Looking forward to watching those northern lights... on a -20 F night.
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Old 09-21-2010, 03:38 PM
 
Location: E ND & NW MN
4,731 posts, read 9,091,803 times
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Quote:
Originally Posted by nemmert View Post
How many years did you invest in college to become a Meteorolist (man, I'm doing my best to avoid the jokes here too!)... 6? So someone making $12 an hour as a cable tech, telemarketer, computer help desk phone answerer or any other non-college educated job has a $150,000 income lead on you. How much did you invest in college, another $120,000 over the 6 years? He's up to $270,000 ahead. So if they can find one of the... what are there, maybe 12 meteorolist jobs in all of ND? (Pretty sure you were commenting on how others in your field up in Minot were unable to find work) you'll make $60k a year more than them... assuming they haven't managed to get promoted past the entry level $12 an hour they were making in the 6 years you were in school. And goodness, $80k a year puts you in the upper income brackets in ND... you're wife is only making about $25k a year more than them... she'll be 40 before she begins to think about a positive return on the investment.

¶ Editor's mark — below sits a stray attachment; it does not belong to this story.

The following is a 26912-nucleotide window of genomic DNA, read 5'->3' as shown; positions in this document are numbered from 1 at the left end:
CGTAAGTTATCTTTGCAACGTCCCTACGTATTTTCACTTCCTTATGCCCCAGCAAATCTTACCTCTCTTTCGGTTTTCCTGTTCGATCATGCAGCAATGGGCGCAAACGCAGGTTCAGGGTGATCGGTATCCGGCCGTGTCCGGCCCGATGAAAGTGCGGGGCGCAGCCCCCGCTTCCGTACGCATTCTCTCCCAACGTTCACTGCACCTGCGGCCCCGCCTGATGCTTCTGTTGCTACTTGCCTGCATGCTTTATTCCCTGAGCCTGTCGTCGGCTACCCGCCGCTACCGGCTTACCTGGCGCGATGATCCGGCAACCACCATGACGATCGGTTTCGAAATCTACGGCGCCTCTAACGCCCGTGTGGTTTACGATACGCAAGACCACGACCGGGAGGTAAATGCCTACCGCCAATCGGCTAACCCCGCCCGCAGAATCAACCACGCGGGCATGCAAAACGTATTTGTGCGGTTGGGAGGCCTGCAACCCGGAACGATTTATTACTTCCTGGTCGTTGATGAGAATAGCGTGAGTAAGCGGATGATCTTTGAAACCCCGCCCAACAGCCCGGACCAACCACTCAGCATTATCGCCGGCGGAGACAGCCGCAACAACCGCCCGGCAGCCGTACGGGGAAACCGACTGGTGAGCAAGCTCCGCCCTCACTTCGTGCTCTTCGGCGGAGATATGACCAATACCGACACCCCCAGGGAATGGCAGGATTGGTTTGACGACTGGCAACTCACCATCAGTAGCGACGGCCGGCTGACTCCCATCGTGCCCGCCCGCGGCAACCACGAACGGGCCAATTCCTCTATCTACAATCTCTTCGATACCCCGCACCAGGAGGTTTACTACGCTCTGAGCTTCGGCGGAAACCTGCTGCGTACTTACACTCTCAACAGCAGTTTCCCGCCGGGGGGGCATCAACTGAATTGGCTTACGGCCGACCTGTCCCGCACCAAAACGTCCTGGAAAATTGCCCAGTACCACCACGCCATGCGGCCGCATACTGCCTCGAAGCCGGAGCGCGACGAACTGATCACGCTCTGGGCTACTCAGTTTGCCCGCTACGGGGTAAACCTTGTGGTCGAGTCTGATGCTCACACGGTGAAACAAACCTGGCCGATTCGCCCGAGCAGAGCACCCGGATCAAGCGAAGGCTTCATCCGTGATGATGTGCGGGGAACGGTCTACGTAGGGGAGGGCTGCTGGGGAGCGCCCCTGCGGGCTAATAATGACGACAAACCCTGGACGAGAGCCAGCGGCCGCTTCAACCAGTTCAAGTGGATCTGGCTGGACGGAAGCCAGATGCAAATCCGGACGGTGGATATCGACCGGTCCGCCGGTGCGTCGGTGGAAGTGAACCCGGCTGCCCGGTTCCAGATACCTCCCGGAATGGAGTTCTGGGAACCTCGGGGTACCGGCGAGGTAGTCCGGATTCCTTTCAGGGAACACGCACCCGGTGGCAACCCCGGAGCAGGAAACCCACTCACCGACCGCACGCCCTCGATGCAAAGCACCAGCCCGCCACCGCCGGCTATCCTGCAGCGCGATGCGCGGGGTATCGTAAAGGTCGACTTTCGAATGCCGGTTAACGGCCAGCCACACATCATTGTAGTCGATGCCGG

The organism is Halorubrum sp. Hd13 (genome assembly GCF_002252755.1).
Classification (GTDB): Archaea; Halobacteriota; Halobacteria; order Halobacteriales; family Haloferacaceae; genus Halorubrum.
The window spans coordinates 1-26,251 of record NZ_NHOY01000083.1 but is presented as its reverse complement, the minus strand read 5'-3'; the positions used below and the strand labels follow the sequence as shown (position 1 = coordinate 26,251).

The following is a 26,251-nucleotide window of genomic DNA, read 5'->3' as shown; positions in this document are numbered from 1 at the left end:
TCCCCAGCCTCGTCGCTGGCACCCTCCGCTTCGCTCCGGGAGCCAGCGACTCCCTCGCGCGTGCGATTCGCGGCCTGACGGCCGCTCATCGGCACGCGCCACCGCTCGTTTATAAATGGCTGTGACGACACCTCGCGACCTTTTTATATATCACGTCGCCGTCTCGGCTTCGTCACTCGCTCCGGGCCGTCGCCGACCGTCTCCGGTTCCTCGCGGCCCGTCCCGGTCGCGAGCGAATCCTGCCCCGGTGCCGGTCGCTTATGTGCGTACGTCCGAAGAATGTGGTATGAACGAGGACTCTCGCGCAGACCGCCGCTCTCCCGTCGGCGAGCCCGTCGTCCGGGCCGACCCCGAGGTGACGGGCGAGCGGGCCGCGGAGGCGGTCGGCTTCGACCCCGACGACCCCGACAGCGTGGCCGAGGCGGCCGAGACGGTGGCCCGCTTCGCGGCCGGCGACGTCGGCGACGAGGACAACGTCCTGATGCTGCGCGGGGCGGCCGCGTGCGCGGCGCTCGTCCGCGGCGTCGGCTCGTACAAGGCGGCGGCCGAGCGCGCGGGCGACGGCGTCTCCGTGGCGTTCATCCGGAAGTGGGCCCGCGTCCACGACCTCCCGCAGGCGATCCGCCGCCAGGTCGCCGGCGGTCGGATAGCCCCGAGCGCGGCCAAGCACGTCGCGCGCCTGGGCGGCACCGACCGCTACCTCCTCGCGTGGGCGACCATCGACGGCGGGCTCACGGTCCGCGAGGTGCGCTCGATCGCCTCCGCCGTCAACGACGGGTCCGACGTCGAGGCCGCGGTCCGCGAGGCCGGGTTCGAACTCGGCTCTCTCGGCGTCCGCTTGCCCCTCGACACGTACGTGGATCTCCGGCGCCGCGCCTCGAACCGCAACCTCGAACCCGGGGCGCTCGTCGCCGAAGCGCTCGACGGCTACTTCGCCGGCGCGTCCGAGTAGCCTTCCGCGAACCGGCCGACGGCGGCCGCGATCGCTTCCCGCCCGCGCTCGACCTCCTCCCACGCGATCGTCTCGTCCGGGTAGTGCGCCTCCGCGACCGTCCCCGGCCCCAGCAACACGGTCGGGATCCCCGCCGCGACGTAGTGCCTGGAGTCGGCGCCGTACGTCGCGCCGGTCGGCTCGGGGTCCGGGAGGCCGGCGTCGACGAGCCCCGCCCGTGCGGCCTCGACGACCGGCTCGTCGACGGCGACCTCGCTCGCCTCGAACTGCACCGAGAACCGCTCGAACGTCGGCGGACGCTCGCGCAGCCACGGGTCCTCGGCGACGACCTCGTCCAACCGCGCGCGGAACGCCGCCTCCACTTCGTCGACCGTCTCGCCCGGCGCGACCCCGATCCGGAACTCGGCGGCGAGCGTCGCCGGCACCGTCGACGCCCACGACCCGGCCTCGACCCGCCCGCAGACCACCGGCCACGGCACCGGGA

You talked about money and the differences between work from HS and going to college....what about those who have a passion and a desire for a special job. Someone who wants to be a doctor, counselor, weather person like me or many other things out there. I think most everyone would gladly get some debt in school to at least have a chance to get a job they love whether than be at some spot they hate. I am fortunate to have a job in my field of choice for all my 22 years of work experience. Point being what you mentioned about ND can be said of Kentucky as well (where I grew up) as well as Missouri, Kansas, Arkansas, South Dakota.

I have a B.S. degree (4 yrs) graduated in 1988. I am from Kentucky and went to an out of state school (ISU in Ames, IA). If I recall back then a semester out of state was about 1500 to 2000....but my parents had saved up enough and put 3 kids through college (I was the youngest) all on a Kentucky coal miner's salary. My parents grew up in the Depression and WWII and lived very modestly. So I graduated with no debt to repay. I always loved weather and in particular winter weather and always dreamed of moving up north where the snow blows and it is flat. I joined the Natl Weather Service in 1990, after 2 yrs working at Accu-Weather. You start quite low on the totem pole and rise your way up....First location I was making barely 20-24k and living in the Ann Arbor MI area...then moved to Springfield MO for my journey level position then to GF in 1998 for my senior met position (GS 13 pay scale) So thankfully I believed in myself and loved weather I didnt settle for something I hated and now I do something I always enjoy. Without college, wouldnt have happend....NWS will not hire anyone without college degree. Nor will any TV or private met place.